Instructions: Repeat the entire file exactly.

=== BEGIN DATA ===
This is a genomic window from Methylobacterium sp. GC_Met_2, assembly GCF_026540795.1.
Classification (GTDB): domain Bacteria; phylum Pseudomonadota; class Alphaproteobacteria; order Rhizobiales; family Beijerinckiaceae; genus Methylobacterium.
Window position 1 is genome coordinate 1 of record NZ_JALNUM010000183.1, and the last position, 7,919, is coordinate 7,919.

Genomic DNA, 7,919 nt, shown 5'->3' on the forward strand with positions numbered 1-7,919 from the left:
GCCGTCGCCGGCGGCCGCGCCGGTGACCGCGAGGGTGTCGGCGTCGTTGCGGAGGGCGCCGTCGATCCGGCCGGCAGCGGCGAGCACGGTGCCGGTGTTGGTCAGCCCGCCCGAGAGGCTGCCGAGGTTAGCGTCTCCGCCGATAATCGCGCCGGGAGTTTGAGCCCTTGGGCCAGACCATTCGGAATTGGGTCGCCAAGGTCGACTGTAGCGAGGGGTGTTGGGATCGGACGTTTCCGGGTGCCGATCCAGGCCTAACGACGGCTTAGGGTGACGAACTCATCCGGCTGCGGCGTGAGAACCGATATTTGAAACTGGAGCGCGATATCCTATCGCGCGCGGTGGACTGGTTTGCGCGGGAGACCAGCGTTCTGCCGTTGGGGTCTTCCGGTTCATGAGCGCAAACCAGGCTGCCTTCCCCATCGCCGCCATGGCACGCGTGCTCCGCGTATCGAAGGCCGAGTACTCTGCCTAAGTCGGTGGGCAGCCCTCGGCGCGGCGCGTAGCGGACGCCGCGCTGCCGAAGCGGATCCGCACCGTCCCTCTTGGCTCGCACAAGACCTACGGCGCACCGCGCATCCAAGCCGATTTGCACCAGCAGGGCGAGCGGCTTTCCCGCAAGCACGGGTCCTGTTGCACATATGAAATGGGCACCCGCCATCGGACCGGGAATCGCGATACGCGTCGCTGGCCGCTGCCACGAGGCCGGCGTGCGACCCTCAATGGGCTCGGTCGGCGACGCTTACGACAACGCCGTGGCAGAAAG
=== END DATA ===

This is a genomic window from Methylobacterium sp. GC_Met_2, assembly GCF_026540795.1.
Classification (GTDB): domain Bacteria; phylum Pseudomonadota; class Alphaproteobacteria; order Rhizobiales; family Beijerinckiaceae; genus Methylobacterium.
Window position 1 is genome coordinate 1 of record NZ_JALNUM010000183.1, and the last position, 7,919, is coordinate 7,919.

Genomic DNA, 7,919 nt, shown 5'->3' on the forward strand with positions numbered 1-7,919 from the left:
GCCGTCGCCGGCGGCCGCGCCGGTGACCGCGAGGGTGTCGGCGTCGTTGCGGAGGGCGCCGTCGATCCGGCCGGCAGCGGCGAGCACGGTGCCGGTGTTGGTCAGCCCGCCCGAGAGGCTGCCGAGGTTAGCGTCTCCGCCGATAATCGCGCCGGGAGTTTGAGCCCTTGGGCCAGACCATTCGGAATTGGGTCGCCAAGGTCGACTGTAGCGAGGGGTGTTGGGATCGGACGTTTCCGGGTGCCGATCCAGGCCTAACGACGGCTTAGGGTGACGAACTCATCCGGCTGCGGCGTGAGAACCGATATTTGAAACTGGAGCGCGATATCCTATCGCGCGCGGTGGACTGGTTTGCGCGGGAGACCAGCGTTCTGCCGTTGGGGTCTTCCGGTTCATGAGCGCAAACCAGGCTGCCTTCCCCATCGCCGCCATGGCACGCGTGCTCCGCGTATCGAAGGCCGAGTACTCTGCCTAAGTCGGTGGGCAGCCCTCGGCGCGGCGCGTAGCGGACGCCGCGCTGCCGAAGCGGATCCGCACCGTCCCTCTTGGCTCGCACAAGACCTACGGCGCACCGCGCATCCAAGCCGATTTGCACCAGCAGGGCGAGCGGCTTTCCCGCAAGCACGGGTCCTGTTGCACATATGAAATGGGCACCCGCCATCGGACCGGGAATCGCGATACGCGTCGCTGGCCGCTGCCACGAGGCCGGCGTGCGACCCTCAATGGGCTCGGTCGGCGACGCTTACGACAACGCCGTGGCAGAAAG